Moreover, Mutz's objection is misplaced. The ALJ and magistrate judge properly analyzed Mutz's RFC. Mutz first contends that the "ALJ's RFC finding represented a conclusion rather than a description of what Plaintiff could do and what limitations he had" and that the "ALJ should have discussed and/or included [in her opinion] the long list of limitations listed by the state agency medical expert, Dr. Robert Newhouse M.D." ECF 14, PgID 451-52.

         The Disability Determination Explanation form that Dr. Newhouse prepared cautions that "[t]he questions below help determine the Individual's ability to perform sustained work activities. However, the actual mental residual functional capacity assessment is recorded in the narrative discussion(s), which describe how the evidence supports each conclusion." ECF 9-3, PgID 89-90 (emphasis added); see also Shoup v. Comm'r of Soc. Sec., No. 1:16-CV-581, 2017 WL 2240511 at *6 (W.D. Mich. Mar 23, 2017) (recognizing the same RFC assessment form disclaimer). Mutz takes no issue with the actual RFC assessment in Dr. Newhouse's narrative discussion. The first part of his objection therefore fails. And his reliance on Howard v. Comm'r of Soc. Sec., 276 F.3d 235 (6th Cir.) does not advance the argument. In Howard, the court found that the ALJ had selectively included "only those potions of the [intake] report that cast Howard in a capable light suggest[ed] that he only considered part of the report in formulating his conclusion." Id. at 240. Here, the ALJ did not selectively include certain portions of the report. Rather, the ALJ properly limited her discussion to the portion of the form that constituted the actual RFC assessment.

         Second, Mutz argues that the ALJ erred by not providing the vocational expert "with an accurate description of Plaintiff's abilities and limitations" and not relying on the vocational expert's answers to hypothetical questions. ECF 14, PgID 453-54. But, "[i]t is well established that an ALJ may pose hypothetical questions to a vocational expert and is required to incorporate only those limitations accepted as credible by the finder of fact." Casey v. Sec'y of Health & Human Servs., 987 F.2d 1230, 1235 (6th Cir. 1993). Here, the ALJ asked the vocational expert about a hypothetical person and added certain limitations to the hypothetical person throughout the questioning. See ECF 9-2, PgID 77-80. But the ALJ is not bound by the vocational expert's answers. Kessans v. Comm'r of Soc. Sec., 768 Fed.Appx. 531, 536 (6th Cir. 2019). "Indeed, the ALJ may pose a question involving a hypothetical individual with several limitations-and then later decide that those limitations differed from the claimant's limitations." Id. Neither must an ALJ "identify the claimant's precise limitations before posing hypothetical questions to the vocational expert." Id. (citing Maziarz v. Sec'y of Health & Human Servs., 837 F.2d 240, 247 (6th Cir. 1987)). Because the ALJ is not required to identify all the claimant's limitations and is not bound by answers to hypotheticals that may have included limitations she later found the claimant did not have, the second part of Mutz's objection is overruled.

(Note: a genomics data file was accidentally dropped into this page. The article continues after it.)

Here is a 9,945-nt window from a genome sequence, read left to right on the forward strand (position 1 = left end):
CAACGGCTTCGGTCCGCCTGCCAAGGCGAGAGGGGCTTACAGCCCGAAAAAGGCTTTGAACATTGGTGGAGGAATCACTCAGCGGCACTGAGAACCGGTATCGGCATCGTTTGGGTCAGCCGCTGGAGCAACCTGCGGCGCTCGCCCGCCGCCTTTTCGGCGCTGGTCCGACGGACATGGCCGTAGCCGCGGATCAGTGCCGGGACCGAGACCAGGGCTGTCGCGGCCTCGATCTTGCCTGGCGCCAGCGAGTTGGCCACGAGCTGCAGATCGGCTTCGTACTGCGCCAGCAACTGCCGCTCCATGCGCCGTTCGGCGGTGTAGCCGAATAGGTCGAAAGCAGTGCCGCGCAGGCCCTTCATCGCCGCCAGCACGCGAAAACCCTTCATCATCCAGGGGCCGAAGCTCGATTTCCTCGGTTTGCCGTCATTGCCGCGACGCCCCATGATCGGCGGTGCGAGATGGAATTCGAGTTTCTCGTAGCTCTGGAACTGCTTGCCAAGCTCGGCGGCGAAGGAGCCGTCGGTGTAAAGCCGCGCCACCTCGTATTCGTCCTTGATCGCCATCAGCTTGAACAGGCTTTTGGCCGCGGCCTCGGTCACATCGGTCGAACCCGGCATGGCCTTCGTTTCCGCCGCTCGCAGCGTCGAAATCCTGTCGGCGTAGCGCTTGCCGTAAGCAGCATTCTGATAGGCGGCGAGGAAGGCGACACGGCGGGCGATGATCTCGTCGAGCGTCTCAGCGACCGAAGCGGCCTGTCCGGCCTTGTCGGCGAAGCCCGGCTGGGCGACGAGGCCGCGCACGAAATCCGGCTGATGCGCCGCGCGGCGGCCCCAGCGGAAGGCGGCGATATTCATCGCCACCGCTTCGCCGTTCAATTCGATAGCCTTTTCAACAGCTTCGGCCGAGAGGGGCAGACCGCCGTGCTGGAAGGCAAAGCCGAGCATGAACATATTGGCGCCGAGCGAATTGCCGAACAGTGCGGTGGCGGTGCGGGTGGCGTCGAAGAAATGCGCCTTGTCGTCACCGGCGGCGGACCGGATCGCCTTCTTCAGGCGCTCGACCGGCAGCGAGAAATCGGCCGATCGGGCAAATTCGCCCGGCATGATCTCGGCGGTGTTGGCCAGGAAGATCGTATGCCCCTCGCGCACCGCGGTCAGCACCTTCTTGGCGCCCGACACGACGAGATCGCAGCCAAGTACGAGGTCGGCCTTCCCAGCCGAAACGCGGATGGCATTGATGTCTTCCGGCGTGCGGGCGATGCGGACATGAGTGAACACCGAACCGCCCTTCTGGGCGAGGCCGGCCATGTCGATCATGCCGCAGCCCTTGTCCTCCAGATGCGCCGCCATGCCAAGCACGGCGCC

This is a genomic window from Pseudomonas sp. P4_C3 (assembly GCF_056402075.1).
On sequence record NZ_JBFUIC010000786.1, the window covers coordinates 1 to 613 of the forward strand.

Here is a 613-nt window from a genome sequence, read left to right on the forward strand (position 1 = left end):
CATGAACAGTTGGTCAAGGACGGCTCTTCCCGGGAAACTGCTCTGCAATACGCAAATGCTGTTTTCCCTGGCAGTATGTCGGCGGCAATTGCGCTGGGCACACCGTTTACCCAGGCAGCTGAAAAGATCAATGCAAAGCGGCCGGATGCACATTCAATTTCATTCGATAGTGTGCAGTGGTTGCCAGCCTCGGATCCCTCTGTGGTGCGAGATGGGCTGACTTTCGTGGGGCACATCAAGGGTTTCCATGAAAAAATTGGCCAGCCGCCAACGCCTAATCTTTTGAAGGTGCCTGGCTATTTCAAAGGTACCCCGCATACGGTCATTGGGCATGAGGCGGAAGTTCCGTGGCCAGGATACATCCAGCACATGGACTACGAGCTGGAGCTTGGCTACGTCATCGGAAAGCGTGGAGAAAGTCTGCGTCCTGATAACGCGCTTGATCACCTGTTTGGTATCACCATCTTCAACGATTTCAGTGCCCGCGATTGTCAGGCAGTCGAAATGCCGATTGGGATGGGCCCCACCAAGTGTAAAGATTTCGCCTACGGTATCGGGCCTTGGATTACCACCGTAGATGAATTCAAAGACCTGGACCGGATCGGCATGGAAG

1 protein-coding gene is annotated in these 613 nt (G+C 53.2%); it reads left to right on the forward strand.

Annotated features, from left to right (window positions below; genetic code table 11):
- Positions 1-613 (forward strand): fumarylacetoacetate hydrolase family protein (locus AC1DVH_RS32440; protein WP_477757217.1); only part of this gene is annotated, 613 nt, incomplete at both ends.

Third, Mutz contends that the ALJ and magistrate judge erred when they cited "Dr. Blenman's encouragement to Plaintiff to consider looking for a part time job." ECF 14, PgID 455. The ALJ, however, "did not err by considering [Mutz's] ability to maintain part-time employment as one factor relevant to the determination of whether he was disabled." Miller v. Comm'r of Soc. Sec., 524 Fed.Appx. 191, 194 (6th Cir. 2013). Both the ALJ and the magistrate judge made it clear that Dr. Blenman's encouragement was just one factor they considered. The ALJ also considered factors such as Mutz's "ability to handle his own laundry and go to the library to check out books," ECF 9-2, PgID 54, and the magistrate judge considered factors such as Mutz's performance in high school and his ability to read novels, ECF 13, PgID 447. ...